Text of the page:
The Partition of British India: engaging new, diverse audiences

Child of the Divide in rehearsal

Child of the Divide Rehearsal photo, Autumn 2017 cast. Photo by Katherine Leedale.

To help commemorate the Partition of British India, 70 years ago this year, The National Archives has teamed up with Bhuchar Boulevard and its touring theatre production of Sudha Bhuchar’s play ‘Child of the Divide‘.

At the heart of this commemoration is a series of creative projects that build a bridge between our extraordinary collection of Partition-related documents and our role as a national institution committed to engaging new and diverse audiences across the country.

The Child of the Divide opens on Friday 29 September at London’s Polka Theatre before going on a tour to 11 venues nationally. Accompanying the tour there will be special post-show events where cast members will read from documents held by The National Archives, and audiences will receive more detailed information about our collections and examples of what they may find here.

Sudha Bhuchar’s play – based on Bhisham Sahni’s short story – movingly portrays the story of Partition as seen through a child’s eyes. Expertly woven into the script are numerous references to experiences reflected in records held at The National Archives. The violence and chaos of Partition are made more poignant and moving through being expressed by characters who are children.

Characters in the play refer to the looting, ethnic cleansing, retribution and the extraordinary levels of displacement people experienced. These were real events described in official government records and corroborated by witnesses who experienced them first-hand. Grounded in historical sources, this play is a creative and accessible route into a troubling history, offering space for reflection and, in some cases, healing.

Display at the Polka Theatre

Display at the Polka Theatre

There is great potential in archival collections such as ours to inspire the creative and imaginative process for artists and others.  The National Archives is committed to helping uncover hidden histories in ways that that appeal to new and diverse audiences. As part of this, we will be joining with Let’s Go Yorkshire to co- host a creative writing workshop in Huddersfield on Tuesday 10 October. It will be led by the writer Aoife Mannix: participants will use copies of original maps and documents held at The National Archives to write creative responses to Partition. A selection of these creative responses will then be published to help introduce people to our collections.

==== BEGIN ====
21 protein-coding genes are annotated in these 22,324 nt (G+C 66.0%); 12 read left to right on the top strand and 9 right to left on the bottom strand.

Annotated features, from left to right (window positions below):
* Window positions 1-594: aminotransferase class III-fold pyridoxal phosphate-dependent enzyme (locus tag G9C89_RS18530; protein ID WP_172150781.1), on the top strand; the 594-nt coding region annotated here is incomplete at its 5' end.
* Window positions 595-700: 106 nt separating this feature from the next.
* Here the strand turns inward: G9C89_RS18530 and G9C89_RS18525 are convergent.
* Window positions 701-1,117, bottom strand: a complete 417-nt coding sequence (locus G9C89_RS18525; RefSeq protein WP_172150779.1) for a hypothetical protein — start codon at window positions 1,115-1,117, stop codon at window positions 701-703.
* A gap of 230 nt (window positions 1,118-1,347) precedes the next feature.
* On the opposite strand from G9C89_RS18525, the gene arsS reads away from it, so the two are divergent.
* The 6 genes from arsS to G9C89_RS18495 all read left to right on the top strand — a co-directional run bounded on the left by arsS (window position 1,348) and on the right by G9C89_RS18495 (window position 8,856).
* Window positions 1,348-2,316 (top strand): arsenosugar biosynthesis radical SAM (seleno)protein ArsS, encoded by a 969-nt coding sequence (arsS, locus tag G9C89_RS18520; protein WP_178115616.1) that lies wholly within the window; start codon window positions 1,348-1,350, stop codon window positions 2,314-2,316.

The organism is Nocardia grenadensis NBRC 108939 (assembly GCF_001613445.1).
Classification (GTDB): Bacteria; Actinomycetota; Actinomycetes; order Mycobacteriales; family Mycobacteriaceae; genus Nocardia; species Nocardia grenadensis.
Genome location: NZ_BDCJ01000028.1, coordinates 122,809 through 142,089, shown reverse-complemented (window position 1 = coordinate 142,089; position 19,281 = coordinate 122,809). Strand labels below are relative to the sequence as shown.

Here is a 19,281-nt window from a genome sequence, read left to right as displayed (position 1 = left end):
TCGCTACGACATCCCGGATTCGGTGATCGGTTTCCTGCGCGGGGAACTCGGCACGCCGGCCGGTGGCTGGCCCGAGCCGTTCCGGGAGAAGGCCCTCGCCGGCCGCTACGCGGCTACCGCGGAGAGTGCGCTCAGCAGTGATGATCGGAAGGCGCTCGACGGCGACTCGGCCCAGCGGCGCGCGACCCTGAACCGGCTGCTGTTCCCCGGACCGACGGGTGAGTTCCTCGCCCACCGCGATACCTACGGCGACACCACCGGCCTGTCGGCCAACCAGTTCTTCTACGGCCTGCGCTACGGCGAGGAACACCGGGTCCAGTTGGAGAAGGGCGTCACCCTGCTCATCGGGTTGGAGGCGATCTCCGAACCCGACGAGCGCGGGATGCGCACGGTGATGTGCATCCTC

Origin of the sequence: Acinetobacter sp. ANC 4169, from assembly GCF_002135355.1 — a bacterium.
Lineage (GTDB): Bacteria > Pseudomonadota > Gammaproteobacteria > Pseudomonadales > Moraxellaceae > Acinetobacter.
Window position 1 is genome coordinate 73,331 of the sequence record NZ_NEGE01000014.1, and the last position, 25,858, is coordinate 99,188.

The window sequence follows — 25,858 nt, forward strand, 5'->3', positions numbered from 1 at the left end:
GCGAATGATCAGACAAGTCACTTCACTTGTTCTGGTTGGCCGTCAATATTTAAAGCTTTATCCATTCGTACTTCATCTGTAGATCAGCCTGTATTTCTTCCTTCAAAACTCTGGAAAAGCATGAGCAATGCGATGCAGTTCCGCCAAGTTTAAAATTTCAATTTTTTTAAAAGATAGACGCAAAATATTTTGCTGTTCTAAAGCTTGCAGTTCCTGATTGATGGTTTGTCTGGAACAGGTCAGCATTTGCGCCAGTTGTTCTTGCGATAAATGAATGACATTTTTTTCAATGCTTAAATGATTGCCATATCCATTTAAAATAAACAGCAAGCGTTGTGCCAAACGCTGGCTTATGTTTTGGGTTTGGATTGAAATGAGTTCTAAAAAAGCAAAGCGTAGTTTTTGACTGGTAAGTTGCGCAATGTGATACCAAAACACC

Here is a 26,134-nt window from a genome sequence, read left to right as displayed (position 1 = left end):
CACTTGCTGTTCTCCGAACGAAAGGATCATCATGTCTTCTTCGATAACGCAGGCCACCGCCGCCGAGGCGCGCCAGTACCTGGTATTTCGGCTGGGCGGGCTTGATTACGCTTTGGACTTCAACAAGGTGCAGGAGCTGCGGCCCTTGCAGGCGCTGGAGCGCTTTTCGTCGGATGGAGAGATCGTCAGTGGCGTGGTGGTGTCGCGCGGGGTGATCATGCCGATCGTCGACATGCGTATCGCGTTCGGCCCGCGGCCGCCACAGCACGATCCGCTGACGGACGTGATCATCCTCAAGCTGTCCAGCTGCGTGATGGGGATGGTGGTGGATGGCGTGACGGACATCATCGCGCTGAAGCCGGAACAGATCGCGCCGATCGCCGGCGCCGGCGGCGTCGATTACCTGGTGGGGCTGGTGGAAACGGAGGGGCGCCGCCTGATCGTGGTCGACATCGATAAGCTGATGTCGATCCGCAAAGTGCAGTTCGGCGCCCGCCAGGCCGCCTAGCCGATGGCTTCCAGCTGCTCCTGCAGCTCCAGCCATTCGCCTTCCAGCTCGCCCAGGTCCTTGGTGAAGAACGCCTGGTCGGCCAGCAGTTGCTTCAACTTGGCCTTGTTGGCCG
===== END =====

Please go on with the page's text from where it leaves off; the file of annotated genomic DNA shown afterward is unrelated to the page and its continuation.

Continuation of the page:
Our work to commemorate the Partition of British India will culminate in a showcase event at The National Archives on Thursday 16 November, 18:30-20:00. Alongside a display of our original records relating to Partition there will be contributions from various community based projects, including #Drawingtheline 1, which takes the oral testimony of Partition survivors and presents it as an installation using a vintage-style gramophone.

This showcase event promises to provide a valuable opportunity to reflect on some of the high-level politics of Partition and the very moving human dimension of this extraordinary moment in world history.

Drawing the line gramophone

#Drawingtheline – photo by Let’s go Yorkshire

Public talk

Iqbal Husain will be talking on the Partition of British India using copies of documents and maps from The National Archives at Tooting Library on Tuesday 3 October, 18:30-20:00. To book your free place, please phone 020 8767 0543.


  1. 1. #DrawingTheLine is a mobile sound installation consisting of a vintage-style gramophone featuring the voices of Huddersfield’s survivors and their families’ experiences and narratives of the Partition of India in 1947. The installation has been inspired by #TheWhiteLine heritage project developed by Let’s Go Yorkshire.

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